Air pollution kills about 7 million people worldwide every year, with more than half of the fatalities due to fumes from indoor stoves, according to a new report from the World Health Organization published Tuesday.
The agency said air pollution is the cause of about one in eight deaths and has now become the single biggest environmental health risk.
"We all have to breathe, which makes pollution very hard to avoid," said Frank Kelly, director of the environmental research group at King's College London, who was not part of the WHO report.
One of the main risks of pollution is that tiny particles can get deep into the lungs, causing irritation. Scientists also suspect air pollution may be to blame for inflammation in the heart, leading to chronic problems or a heart attack.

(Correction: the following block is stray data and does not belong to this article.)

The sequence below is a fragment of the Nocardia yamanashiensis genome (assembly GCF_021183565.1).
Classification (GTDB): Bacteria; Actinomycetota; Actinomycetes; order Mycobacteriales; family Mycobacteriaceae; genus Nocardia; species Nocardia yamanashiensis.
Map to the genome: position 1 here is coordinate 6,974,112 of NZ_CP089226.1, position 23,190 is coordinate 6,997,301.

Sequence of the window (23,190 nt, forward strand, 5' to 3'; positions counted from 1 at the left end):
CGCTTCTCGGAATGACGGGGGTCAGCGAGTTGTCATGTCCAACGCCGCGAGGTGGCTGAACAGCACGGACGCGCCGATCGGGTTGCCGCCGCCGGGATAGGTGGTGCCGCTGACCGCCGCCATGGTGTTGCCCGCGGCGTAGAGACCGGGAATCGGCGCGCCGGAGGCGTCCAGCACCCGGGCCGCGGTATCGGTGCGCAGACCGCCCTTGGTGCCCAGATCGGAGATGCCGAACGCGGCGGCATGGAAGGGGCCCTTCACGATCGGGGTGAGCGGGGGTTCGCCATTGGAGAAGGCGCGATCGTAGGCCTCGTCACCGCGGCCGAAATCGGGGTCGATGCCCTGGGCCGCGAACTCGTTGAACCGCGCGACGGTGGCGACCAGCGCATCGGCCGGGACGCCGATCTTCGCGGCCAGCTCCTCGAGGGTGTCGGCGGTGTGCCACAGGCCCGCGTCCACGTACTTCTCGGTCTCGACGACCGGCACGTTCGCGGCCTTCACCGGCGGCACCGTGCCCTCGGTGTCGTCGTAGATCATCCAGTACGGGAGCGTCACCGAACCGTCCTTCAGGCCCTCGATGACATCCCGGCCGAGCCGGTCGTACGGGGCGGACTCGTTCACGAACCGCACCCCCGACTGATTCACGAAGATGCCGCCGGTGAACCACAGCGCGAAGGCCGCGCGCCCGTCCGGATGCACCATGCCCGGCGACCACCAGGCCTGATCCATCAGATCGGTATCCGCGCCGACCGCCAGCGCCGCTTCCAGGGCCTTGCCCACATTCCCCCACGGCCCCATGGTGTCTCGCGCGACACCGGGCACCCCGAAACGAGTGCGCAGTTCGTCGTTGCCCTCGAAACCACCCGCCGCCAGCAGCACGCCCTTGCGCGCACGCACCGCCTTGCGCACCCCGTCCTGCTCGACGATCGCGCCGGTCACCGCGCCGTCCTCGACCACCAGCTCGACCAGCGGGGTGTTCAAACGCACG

WHO estimated that there were about 4.3 million deaths in 2012 caused by indoor air pollution, mostly people cooking inside using wood and coal stoves in Asia. WHO said there were about 3.7 million deaths from outdoor air pollution in 2012, of which nearly 90 percent were in developing countries.
But WHO noted that many people are exposed to both indoor and outdoor air pollution. Due to this overlap, mortality attributed to the two sources cannot simply added together, hence WHO said it lowered the total estimate from around 8 million to 7 million deaths in 2012.